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the question of whether tim is right and if it is a public utility and if it should be treated. >> to the extent that in issue may be an economic what, a problem of monopoly, if that is the fear they may be adding conduct and it does not add competition, we have laws the deal with it and they are called antitrust laws. it begs the question and apart i am not saying it is an answer, it begs the question why we need to build an enormous new apparatus to try to achieve this think that at the root is a problem perhaps, if it's a problem, of insufficient competition when we have lost the deal with it. until the issues that tim was talking about, the implications, whether true or not, i take issue with the characterization
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of what the effects would be allowed prioritization and what the effects would be a forced mandated neutrality. we have nothing approaching neutrality right now. nothing. there's nothing neutral about the internet. what is interesting is far from that constraining -- from accessing, the parties that are advocating for more regulation for common carrier treatment are enormously rich. google, facebook, companies like those are advocating for neutrality and that should give you a bit of pause and you shall wonder if there is a reason they are advocating for the little guy. or whether there might be something else going on.
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one of the things we should consider going on here is prioritization is actually really, really useful and important for the startup, the unknown company that needs some way of trying to distinguish itself from the incumbent. then, and has a massive consumer base and easy access to financing. -- the incumbent has a massive consumer base and easy access to financing. a startup that is looking to make sure the incumbent's customers can find the new guy. in a world where we have so much information out there, it is not enough to be better. you have to find a way to make sure that people who are your potential customers know you are better. one way is getting some form of prioritization. you can call advertising or promotion. i can tell you one thing that the likely consequence if we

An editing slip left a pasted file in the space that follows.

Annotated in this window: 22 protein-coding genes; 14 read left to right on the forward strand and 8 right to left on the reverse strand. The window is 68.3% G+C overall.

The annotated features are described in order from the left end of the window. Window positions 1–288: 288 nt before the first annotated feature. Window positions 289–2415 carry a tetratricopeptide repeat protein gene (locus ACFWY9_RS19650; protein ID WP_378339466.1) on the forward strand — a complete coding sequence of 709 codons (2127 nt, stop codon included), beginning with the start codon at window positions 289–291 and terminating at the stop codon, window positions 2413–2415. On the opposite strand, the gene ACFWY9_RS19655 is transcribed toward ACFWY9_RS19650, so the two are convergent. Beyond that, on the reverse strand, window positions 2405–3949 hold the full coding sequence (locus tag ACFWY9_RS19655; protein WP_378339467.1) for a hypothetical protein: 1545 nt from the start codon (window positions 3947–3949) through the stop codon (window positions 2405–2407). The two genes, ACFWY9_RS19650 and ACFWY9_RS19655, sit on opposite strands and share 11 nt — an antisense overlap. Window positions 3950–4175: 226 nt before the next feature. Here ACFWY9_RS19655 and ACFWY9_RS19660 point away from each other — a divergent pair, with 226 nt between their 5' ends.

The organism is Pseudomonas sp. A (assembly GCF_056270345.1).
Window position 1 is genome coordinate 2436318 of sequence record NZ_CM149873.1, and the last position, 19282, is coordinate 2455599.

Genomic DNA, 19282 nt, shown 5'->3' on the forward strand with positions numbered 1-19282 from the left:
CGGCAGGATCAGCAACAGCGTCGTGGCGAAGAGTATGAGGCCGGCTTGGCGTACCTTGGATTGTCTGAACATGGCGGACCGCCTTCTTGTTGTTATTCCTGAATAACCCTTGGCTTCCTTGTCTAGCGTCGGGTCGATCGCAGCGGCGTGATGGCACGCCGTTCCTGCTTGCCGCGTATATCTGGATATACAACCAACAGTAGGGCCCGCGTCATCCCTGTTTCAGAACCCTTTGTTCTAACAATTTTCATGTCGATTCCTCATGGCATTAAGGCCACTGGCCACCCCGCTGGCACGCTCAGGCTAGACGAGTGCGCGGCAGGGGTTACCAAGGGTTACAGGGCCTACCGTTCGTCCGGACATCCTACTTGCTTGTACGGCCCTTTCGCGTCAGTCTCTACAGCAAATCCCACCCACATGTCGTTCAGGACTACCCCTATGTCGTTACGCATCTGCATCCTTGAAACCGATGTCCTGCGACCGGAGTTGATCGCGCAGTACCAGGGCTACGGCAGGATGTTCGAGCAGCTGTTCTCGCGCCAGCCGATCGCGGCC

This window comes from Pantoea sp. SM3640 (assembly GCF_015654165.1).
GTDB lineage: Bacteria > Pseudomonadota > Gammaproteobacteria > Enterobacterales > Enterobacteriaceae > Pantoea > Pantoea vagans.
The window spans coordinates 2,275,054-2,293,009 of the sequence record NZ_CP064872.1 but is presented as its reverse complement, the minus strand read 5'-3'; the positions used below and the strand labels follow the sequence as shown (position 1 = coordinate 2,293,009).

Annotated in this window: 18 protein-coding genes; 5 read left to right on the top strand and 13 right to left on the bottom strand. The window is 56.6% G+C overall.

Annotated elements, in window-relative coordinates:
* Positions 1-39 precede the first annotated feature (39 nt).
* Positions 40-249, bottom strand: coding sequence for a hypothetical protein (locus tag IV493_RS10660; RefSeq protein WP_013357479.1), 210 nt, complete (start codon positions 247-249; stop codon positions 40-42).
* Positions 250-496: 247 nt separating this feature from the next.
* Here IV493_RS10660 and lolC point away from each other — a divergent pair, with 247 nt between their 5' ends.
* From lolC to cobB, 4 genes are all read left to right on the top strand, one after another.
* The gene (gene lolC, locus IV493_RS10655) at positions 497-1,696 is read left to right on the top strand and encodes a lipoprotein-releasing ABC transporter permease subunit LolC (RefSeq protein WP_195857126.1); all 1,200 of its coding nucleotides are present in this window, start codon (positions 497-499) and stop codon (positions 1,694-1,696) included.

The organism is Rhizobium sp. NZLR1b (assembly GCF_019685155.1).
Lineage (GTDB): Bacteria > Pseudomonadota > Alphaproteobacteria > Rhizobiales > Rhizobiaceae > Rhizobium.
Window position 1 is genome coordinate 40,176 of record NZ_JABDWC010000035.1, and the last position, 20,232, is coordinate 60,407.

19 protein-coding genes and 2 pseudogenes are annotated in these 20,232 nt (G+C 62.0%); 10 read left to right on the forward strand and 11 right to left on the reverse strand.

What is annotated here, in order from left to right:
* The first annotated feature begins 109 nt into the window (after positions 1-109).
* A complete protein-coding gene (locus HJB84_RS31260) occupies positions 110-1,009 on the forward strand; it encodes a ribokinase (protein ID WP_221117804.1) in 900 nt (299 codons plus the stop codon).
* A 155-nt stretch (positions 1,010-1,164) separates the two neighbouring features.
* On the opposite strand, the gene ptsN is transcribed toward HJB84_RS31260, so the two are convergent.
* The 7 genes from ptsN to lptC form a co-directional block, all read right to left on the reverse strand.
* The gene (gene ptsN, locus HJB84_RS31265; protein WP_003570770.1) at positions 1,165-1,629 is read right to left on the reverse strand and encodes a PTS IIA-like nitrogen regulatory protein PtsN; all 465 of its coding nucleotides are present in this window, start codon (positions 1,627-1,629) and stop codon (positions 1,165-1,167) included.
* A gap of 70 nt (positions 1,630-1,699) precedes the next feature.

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were to close any ability for the startup or anybody to access, it can only mean they would be spending more money on other forms of promotion and prioritization which probably means buying more ads on google. and didn't i mention that google is in favor of net neutrality? i would add 100 additional points but let me add one in particular because i this great quote from tim. it is useful to bring it up. he said, consider that the driver charges you the posted rate and take you where you go and that is common carrier in action. i think that is right. title two, treating it like a common carrier is like barring uber. the problem with the overregulated the internet is